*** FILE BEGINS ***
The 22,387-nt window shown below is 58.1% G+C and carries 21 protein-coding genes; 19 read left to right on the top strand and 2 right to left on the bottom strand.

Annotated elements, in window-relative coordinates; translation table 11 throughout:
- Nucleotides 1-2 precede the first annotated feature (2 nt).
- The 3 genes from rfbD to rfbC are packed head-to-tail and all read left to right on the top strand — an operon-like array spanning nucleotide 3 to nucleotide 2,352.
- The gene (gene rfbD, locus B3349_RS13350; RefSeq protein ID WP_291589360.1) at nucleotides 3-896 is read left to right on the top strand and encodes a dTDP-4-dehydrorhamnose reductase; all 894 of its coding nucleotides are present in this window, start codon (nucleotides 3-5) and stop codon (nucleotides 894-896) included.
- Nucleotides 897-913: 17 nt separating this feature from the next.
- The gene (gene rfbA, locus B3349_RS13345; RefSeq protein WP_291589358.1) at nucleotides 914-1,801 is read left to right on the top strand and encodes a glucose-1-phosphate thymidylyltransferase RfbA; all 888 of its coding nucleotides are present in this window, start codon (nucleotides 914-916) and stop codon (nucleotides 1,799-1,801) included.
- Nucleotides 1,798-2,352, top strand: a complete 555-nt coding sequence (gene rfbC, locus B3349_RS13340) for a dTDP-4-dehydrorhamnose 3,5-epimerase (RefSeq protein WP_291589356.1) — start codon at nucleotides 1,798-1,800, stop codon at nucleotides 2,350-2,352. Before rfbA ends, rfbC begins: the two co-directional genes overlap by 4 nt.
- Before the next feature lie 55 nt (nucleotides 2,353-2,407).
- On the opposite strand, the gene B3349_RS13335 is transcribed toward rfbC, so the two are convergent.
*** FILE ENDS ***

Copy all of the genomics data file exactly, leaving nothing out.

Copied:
The 22,387-nt window shown below is 58.1% G+C and carries 21 protein-coding genes; 19 read left to right on the top strand and 2 right to left on the bottom strand.

Annotated elements, in window-relative coordinates; translation table 11 throughout:
- Nucleotides 1-2 precede the first annotated feature (2 nt).
- The 3 genes from rfbD to rfbC are packed head-to-tail and all read left to right on the top strand — an operon-like array spanning nucleotide 3 to nucleotide 2,352.
- The gene (gene rfbD, locus B3349_RS13350; RefSeq protein ID WP_291589360.1) at nucleotides 3-896 is read left to right on the top strand and encodes a dTDP-4-dehydrorhamnose reductase; all 894 of its coding nucleotides are present in this window, start codon (nucleotides 3-5) and stop codon (nucleotides 894-896) included.
- Nucleotides 897-913: 17 nt separating this feature from the next.
- The gene (gene rfbA, locus B3349_RS13345; RefSeq protein WP_291589358.1) at nucleotides 914-1,801 is read left to right on the top strand and encodes a glucose-1-phosphate thymidylyltransferase RfbA; all 888 of its coding nucleotides are present in this window, start codon (nucleotides 914-916) and stop codon (nucleotides 1,799-1,801) included.
- Nucleotides 1,798-2,352, top strand: a complete 555-nt coding sequence (gene rfbC, locus B3349_RS13340) for a dTDP-4-dehydrorhamnose 3,5-epimerase (RefSeq protein WP_291589356.1) — start codon at nucleotides 1,798-1,800, stop codon at nucleotides 2,350-2,352. Before rfbA ends, rfbC begins: the two co-directional genes overlap by 4 nt.
- Before the next feature lie 55 nt (nucleotides 2,353-2,407).
- On the opposite strand, the gene B3349_RS13335 is transcribed toward rfbC, so the two are convergent.